Messing with the Bull
With the announcement this week of its massive $5 billion lawsuit against ratings agency Standard & Poor's, the Federal Government took a bold step to squelch any remaining independence of thought or action in the financial services industry. Given the circumstances and timing of the suit, can there be any doubt that S&P is paying the price for the August 2011 removal of its AAA rating on U.S. Treasury debt?
The Bernanke Shock
The financial world was shocked this month by a demand from Germany's Bundesbank to repatriate a large portion of its gold reserves held abroad. By 2020, Germany wants 50% of its total gold reserves back in Frankfurt - including 300 tons from the Federal Reserve. The Bundesbank's announcement comes just three months after the Fed refused to submit to an audit of its holdings on Germany's behalf. One cannot help but wonder if the refusal triggered the demand.
The Biggest Loser
For the past few generations Switzerland has enjoyed some of the strongest economic fundamentals in the world. The country boasts a high savings rate, low taxes, strong exports, low debt-to-GDP, balanced government budgets, and prior to a few years ago one of the most responsible monetary policies in the world. These attributes made the Swiss franc one of the world's "safe haven" currencies. But in today's global economy, no good deed goes unpunished.
The Trillion Dollar Trick
The birth, and the apparent death, of the trillion dollar platinum coin idea may one day be recalled as a mere footnote in the current debt crisis drama. The ultimate rejection of the idea (which was to use a loophole in commemorative coinage law to mint a platinum coin of any denomination) by both the President and the Federal Reserve seems to offer some relief that our economic policy is not being run by out-of-touch academics and irresponsible congressmen. In reality, our government has been creating more than one trillion dollars out of thin air every year for the past five.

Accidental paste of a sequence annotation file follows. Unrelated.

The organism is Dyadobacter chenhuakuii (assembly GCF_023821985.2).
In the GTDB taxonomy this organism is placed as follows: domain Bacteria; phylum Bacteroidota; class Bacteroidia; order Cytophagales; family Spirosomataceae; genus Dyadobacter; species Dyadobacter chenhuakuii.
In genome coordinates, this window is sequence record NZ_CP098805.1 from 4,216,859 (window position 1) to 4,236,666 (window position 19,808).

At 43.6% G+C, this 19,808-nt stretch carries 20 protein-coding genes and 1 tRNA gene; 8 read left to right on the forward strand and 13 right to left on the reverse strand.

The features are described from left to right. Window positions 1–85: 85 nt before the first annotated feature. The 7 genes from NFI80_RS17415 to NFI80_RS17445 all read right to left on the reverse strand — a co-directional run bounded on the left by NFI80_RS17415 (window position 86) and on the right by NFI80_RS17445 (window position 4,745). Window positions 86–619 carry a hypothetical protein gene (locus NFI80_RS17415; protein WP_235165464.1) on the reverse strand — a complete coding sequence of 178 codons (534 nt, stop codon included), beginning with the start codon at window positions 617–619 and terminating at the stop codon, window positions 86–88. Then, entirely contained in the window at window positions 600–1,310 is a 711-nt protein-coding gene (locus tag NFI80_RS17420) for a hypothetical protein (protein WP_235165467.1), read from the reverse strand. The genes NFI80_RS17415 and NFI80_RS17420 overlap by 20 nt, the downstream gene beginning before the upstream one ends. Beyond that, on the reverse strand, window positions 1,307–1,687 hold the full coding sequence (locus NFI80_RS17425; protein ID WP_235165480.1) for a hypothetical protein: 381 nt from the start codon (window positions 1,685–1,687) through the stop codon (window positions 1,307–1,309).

Inflation Propaganda Exposed
Economists who hold the popular view that expanding the money supply will provide the best medicine for our ailing economy dismiss the inflationary concerns of monetary hawks, like me, by pointing to the supposedly low inflation that has occurred during the current period of rampant Fed activism.
Treasury's Last Pillar Crumbles
With the return of Shinzo Abe and his Liberal Democratic Party to power in Japan, the market for US Treasuries may be losing its last external pillar of support. Re-elected on September 26th, Abe has quickly set a course for limitless inflation, saying Japan must "free itself from deflation and the strong yen." This is significant to the global economy as Japan is the largest foreign power left with a strong appetite for US Treasuries. If this demand falters, the Fed may be the only remaining buyer of new Treasury issuance.
Congress Avoids the Cliff by Selling Us Down the River
With the possible exception of the New York Times' editorial board (and the cast of The Jersey Shore), everyone on the planet understood that the United States Government needs to cut spending, increase taxes, or both. Instead, after months of political posturing and hand wringing, the Federal Government has just delivered the exact opposite, a deal that increases spending and decreases taxes. The move lays bare the emptiness of budget legislation, which can be dismantled far easier than it can be constructed.
No Way Out
By upping the ante once again in its gamble to revive the lethargic economy through monetary action, the Federal Reserve's Open Market Committee is now compelling the rest of us to buy into a game that we may not be able to afford. At his press conference this week, Fed Chairman Bernanke explained how the easiest policy stance in Fed history has just gotten that much easier. First it gave us zero interest rates, then QEs I and II, Operation Twist, and finally "unlimited" QE3.